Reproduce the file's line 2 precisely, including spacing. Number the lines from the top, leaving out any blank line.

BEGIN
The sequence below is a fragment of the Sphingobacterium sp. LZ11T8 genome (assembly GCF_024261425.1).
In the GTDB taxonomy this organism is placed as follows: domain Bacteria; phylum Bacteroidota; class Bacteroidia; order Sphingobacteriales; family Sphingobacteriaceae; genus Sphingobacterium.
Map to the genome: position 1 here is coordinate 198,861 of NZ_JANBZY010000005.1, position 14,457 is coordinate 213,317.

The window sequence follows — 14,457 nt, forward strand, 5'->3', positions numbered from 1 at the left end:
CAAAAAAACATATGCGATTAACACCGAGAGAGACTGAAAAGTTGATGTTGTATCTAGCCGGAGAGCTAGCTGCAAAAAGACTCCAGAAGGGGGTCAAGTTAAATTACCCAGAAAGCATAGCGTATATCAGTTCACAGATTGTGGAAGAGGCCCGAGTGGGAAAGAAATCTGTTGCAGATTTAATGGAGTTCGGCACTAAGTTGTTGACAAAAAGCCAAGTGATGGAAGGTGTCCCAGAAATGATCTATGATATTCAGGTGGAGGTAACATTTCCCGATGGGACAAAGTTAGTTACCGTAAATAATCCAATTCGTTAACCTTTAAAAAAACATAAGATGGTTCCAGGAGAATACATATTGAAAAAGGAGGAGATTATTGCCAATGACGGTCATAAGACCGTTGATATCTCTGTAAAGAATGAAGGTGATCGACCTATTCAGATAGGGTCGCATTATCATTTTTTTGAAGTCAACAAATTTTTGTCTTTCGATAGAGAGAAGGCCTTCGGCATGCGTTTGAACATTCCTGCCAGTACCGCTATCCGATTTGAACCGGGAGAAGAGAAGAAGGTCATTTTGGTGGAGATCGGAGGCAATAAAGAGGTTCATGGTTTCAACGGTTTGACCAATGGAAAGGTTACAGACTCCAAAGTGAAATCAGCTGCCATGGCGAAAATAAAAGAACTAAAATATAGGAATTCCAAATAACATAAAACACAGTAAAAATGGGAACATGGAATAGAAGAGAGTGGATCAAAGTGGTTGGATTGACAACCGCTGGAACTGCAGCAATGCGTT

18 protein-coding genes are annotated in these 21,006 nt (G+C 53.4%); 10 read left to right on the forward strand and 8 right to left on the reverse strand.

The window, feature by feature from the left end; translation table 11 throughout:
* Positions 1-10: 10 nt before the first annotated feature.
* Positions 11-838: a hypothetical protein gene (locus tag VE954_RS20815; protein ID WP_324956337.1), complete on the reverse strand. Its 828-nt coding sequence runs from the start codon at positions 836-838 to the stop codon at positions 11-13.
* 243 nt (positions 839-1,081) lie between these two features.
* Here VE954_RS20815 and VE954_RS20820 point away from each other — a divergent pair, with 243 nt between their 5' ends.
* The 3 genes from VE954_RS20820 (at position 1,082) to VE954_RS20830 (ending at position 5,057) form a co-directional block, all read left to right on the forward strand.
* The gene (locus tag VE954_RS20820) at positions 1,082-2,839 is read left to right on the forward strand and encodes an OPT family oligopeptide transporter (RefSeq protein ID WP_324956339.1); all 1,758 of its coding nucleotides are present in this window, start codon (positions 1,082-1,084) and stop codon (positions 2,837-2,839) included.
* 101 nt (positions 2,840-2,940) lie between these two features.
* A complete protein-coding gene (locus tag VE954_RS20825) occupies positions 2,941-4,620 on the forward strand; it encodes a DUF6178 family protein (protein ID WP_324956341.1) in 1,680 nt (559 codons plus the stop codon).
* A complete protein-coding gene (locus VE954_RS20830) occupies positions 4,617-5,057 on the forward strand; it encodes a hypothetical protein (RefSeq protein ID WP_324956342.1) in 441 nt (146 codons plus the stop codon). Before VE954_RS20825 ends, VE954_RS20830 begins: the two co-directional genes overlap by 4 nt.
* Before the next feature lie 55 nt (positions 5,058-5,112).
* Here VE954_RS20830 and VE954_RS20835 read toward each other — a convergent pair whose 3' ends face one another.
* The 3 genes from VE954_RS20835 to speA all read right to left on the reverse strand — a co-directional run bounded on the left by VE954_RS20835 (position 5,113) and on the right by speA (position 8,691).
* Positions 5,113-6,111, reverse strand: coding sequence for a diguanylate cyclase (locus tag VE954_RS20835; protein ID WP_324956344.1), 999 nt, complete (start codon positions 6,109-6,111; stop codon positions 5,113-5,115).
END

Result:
In the GTDB taxonomy this organism is placed as follows: domain Bacteria; phylum Bacteroidota; class Bacteroidia; order Sphingobacteriales; family Sphingobacteriaceae; genus Sphingobacterium.